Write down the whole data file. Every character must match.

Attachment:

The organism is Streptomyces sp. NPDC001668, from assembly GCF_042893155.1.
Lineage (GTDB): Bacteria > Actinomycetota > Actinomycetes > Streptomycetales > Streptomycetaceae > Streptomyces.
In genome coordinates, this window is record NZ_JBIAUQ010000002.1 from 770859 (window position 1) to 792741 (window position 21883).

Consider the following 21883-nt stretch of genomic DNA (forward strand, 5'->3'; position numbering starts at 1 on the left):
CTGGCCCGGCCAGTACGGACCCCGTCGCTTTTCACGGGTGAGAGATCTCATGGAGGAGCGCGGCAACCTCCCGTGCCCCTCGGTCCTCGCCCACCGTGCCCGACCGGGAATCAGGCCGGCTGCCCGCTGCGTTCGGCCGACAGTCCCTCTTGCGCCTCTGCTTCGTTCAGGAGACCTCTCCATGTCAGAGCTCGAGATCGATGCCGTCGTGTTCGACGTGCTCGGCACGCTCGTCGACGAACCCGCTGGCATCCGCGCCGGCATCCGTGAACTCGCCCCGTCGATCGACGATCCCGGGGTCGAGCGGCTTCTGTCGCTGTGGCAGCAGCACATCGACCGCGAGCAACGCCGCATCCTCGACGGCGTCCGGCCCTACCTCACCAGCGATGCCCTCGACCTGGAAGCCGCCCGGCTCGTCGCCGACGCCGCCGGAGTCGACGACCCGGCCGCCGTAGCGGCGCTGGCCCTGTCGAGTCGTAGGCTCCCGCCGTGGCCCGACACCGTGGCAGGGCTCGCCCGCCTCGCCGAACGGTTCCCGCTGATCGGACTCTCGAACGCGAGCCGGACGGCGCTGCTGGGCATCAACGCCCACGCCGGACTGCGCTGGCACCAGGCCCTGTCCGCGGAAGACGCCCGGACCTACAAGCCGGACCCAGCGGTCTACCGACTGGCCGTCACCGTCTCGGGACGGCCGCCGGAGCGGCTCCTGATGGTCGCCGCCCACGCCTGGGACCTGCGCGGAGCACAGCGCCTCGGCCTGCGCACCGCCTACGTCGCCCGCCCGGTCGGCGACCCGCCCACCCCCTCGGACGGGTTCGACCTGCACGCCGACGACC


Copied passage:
The organism is Streptomyces sp. NPDC001668, from assembly GCF_042893155.1.
Lineage (GTDB): Bacteria > Actinomycetota > Actinomycetes > Streptomycetales > Streptomycetaceae > Streptomyces.
In genome coordinates, this window is record NZ_JBIAUQ010000002.1 from 770859 (window position 1) to 792741 (window position 21883).

Consider the following 21883-nt stretch of genomic DNA (forward strand, 5'->3'; position numbering starts at 1 on the left):
CTGGCCCGGCCAGTACGGACCCCGTCGCTTTTCACGGGTGAGAGATCTCATGGAGGAGCGCGGCAACCTCCCGTGCCCCTCGGTCCTCGCCCACCGTGCCCGACCGGGAATCAGGCCGGCTGCCCGCTGCGTTCGGCCGACAGTCCCTCTTGCGCCTCTGCTTCGTTCAGGAGACCTCTCCATGTCAGAGCTCGAGATCGATGCCGTCGTGTTCGACGTGCTCGGCACGCTCGTCGACGAACCCGCTGGCATCCGCGCCGGCATCCGTGAACTCGCCCCGTCGATCGACGATCCCGGGGTCGAGCGGCTTCTGTCGCTGTGGCAGCAGCACATCGACCGCGAGCAACGCCGCATCCTCGACGGCGTCCGGCCCTACCTCACCAGCGATGCCCTCGACCTGGAAGCCGCCCGGCTCGTCGCCGACGCCGCCGGAGTCGACGACCCGGCCGCCGTAGCGGCGCTGGCCCTGTCGAGTCGTAGGCTCCCGCCGTGGCCCGACACCGTGGCAGGGCTCGCCCGCCTCGCCGAACGGTTCCCGCTGATCGGACTCTCGAACGCGAGCCGGACGGCGCTGCTGGGCATCAACGCCCACGCCGGACTGCGCTGGCACCAGGCCCTGTCCGCGGAAGACGCCCGGACCTACAAGCCGGACCCAGCGGTCTACCGACTGGCCGTCACCGTCTCGGGACGGCCGCCGGAGCGGCTCCTGATGGTCGCCGCCCACGCCTGGGACCTGCGCGGAGCACAGCGCCTCGGCCTGCGCACCGCCTACGTCGCCCGCCCGGTCGGCGACCCGCCCACCCCCTCGGACGGGTTCGACCTGCACGCCGACGACC